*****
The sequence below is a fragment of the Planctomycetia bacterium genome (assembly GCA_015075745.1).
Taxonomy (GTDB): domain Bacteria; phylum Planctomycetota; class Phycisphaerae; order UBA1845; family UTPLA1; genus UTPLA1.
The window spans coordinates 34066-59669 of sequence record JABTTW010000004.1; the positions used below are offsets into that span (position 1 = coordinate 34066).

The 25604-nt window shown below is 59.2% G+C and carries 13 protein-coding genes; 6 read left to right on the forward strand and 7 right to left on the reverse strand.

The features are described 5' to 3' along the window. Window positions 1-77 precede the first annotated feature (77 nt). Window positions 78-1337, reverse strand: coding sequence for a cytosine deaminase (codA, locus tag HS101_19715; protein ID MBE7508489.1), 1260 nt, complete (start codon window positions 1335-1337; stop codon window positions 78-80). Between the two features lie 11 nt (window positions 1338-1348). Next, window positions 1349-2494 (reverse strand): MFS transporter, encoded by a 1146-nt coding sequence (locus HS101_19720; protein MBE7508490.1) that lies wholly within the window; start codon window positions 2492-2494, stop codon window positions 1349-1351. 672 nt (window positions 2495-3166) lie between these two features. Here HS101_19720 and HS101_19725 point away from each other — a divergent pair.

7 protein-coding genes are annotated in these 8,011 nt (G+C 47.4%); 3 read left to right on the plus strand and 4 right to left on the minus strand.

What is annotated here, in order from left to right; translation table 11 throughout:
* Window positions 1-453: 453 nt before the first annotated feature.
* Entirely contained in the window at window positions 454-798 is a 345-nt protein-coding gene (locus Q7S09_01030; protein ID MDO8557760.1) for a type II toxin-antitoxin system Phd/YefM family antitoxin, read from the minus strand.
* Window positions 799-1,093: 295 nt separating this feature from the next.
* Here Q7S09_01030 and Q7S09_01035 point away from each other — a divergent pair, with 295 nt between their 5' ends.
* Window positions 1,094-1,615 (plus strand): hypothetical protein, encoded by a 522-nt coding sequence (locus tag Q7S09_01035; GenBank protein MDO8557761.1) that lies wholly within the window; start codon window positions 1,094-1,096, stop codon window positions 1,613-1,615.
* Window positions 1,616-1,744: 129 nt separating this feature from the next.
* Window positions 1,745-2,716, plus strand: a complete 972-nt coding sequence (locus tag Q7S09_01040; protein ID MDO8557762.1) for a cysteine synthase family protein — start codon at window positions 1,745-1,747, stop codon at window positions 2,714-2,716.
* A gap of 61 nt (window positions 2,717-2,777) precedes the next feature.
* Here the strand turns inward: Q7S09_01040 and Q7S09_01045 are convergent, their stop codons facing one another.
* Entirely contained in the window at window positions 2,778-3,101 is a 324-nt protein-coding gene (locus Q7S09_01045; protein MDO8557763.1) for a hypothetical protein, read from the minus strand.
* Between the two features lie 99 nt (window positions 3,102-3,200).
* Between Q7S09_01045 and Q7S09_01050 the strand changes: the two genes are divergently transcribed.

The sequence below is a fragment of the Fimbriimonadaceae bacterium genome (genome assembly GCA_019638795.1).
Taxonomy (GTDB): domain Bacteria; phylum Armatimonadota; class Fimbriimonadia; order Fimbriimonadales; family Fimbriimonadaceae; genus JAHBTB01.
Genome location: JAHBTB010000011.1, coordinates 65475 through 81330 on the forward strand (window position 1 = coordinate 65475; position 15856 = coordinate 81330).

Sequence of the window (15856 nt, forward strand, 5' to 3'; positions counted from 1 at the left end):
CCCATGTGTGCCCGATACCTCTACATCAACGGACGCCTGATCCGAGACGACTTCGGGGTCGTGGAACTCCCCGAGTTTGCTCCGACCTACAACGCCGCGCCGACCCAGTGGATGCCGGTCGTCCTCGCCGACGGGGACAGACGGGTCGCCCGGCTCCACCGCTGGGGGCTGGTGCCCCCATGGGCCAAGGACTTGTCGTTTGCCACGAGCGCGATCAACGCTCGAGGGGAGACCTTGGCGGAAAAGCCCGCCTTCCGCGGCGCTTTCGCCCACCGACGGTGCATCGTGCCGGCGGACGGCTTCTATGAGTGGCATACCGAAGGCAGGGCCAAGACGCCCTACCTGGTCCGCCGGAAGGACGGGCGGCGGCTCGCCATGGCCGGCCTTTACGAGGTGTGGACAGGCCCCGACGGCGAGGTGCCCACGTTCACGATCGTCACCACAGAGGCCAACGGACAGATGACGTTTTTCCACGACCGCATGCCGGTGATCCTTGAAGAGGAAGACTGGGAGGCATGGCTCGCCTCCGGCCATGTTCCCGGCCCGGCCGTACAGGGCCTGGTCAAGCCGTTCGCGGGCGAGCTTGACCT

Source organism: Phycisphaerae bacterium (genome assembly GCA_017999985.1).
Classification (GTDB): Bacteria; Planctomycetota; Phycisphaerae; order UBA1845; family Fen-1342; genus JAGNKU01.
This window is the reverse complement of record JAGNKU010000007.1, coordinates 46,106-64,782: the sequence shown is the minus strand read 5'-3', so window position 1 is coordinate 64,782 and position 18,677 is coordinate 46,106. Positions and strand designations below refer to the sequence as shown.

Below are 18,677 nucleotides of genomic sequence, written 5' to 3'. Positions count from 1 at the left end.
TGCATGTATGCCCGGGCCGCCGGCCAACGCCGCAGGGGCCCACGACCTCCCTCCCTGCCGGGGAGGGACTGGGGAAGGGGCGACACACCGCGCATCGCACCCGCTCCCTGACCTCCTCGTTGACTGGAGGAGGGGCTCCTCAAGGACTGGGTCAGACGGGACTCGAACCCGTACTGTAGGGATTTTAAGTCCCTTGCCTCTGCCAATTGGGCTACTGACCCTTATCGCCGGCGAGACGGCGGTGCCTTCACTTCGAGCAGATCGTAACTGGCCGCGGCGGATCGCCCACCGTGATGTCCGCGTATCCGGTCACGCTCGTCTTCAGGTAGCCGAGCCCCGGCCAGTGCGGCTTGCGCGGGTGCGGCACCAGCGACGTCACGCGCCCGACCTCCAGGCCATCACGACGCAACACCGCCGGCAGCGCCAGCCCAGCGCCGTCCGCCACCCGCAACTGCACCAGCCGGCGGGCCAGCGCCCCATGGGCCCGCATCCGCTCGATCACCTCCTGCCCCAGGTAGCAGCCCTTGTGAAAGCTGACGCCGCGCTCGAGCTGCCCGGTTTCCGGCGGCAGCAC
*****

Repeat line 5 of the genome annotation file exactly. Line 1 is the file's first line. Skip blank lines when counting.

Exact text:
The features are described 5' to 3' along the window. Window positions 1-77 precede the first annotated feature (77 nt). Window positions 78-1337, reverse strand: coding sequence for a cytosine deaminase (codA, locus tag HS101_19715; protein ID MBE7508489.1), 1260 nt, complete (start codon window positions 1335-1337; stop codon window positions 78-80). Between the two features lie 11 nt (window positions 1338-1348). Next, window positions 1349-2494 (reverse strand): MFS transporter, encoded by a 1146-nt coding sequence (locus HS101_19720; protein MBE7508490.1) that lies wholly within the window; start codon window positions 2492-2494, stop codon window positions 1349-1351. 672 nt (window positions 2495-3166) lie between these two features. Here HS101_19720 and HS101_19725 point away from each other — a divergent pair.